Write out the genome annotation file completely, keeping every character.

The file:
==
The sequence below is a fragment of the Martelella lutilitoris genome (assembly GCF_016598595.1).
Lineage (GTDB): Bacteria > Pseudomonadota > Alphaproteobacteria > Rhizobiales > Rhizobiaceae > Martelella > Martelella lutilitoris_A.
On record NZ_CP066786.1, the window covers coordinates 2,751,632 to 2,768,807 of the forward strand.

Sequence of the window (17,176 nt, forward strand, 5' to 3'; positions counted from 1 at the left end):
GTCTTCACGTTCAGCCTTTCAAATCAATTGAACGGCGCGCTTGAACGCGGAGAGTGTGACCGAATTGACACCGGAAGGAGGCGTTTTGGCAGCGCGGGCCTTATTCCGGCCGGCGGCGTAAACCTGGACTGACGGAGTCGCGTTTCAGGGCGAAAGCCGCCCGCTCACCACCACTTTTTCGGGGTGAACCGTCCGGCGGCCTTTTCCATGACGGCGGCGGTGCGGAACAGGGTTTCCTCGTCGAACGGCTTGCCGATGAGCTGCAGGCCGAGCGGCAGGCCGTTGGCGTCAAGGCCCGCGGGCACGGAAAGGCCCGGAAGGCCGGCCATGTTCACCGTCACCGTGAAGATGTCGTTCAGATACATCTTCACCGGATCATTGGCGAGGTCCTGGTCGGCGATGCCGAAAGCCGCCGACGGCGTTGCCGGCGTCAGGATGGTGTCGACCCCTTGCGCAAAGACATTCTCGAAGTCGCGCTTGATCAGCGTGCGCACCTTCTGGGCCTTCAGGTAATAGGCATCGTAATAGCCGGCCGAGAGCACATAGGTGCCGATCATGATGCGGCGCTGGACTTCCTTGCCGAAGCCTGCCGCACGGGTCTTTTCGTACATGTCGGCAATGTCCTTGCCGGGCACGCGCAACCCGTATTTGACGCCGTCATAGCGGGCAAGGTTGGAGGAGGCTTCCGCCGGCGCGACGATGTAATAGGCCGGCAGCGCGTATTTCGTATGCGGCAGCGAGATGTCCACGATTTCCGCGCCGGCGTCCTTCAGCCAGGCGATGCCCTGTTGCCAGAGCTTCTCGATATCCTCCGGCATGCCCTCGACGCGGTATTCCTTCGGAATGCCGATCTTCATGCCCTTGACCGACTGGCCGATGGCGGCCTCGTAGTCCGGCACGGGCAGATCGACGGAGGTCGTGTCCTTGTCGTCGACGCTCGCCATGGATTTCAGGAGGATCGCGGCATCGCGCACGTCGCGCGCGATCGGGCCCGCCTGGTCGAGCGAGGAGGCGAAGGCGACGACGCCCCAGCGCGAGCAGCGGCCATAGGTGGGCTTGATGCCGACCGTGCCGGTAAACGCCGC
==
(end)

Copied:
The sequence below is a fragment of the Martelella lutilitoris genome (assembly GCF_016598595.1).
Lineage (GTDB): Bacteria > Pseudomonadota > Alphaproteobacteria > Rhizobiales > Rhizobiaceae > Martelella > Martelella lutilitoris_A.
On record NZ_CP066786.1, the window covers coordinates 2,751,632 to 2,768,807 of the forward strand.

Sequence of the window (17,176 nt, forward strand, 5' to 3'; positions counted from 1 at the left end):
GTCTTCACGTTCAGCCTTTCAAATCAATTGAACGGCGCGCTTGAACGCGGAGAGTGTGACCGAATTGACACCGGAAGGAGGCGTTTTGGCAGCGCGGGCCTTATTCCGGCCGGCGGCGTAAACCTGGACTGACGGAGTCGCGTTTCAGGGCGAAAGCCGCCCGCTCACCACCACTTTTTCGGGGTGAACCGTCCGGCGGCCTTTTCCATGACGGCGGCGGTGCGGAACAGGGTTTCCTCGTCGAACGGCTTGCCGATGAGCTGCAGGCCGAGCGGCAGGCCGTTGGCGTCAAGGCCCGCGGGCACGGAAAGGCCCGGAAGGCCGGCCATGTTCACCGTCACCGTGAAGATGTCGTTCAGATACATCTTCACCGGATCATTGGCGAGGTCCTGGTCGGCGATGCCGAAAGCCGCCGACGGCGTTGCCGGCGTCAGGATGGTGTCGACCCCTTGCGCAAAGACATTCTCGAAGTCGCGCTTGATCAGCGTGCGCACCTTCTGGGCCTTCAGGTAATAGGCATCGTAATAGCCGGCCGAGAGCACATAGGTGCCGATCATGATGCGGCGCTGGACTTCCTTGCCGAAGCCTGCCGCACGGGTCTTTTCGTACATGTCGGCAATGTCCTTGCCGGGCACGCGCAACCCGTATTTGACGCCGTCATAGCGGGCAAGGTTGGAGGAGGCTTCCGCCGGCGCGACGATGTAATAGGCCGGCAGCGCGTATTTCGTATGCGGCAGCGAGATGTCCACGATTTCCGCGCCGGCGTCCTTCAGCCAGGCGATGCCCTGTTGCCAGAGCTTCTCGATATCCTCCGGCATGCCCTCGACGCGGTATTCCTTCGGAATGCCGATCTTCATGCCCTTGACCGACTGGCCGATGGCGGCCTCGTAGTCCGGCACGGGCAGATCGACGGAGGTCGTGTCCTTGTCGTCGACGCTCGCCATGGATTTCAGGAGGATCGCGGCATCGCGCACGTCGCGCGCGATCGGGCCCGCCTGGTCGAGCGAGGAGGCGAAGGCGACGACGCCCCAGCGCGAGCAGCGGCCATAGGTGGGCTTGATGCCGACCGTGCCGGTAAACGCCGC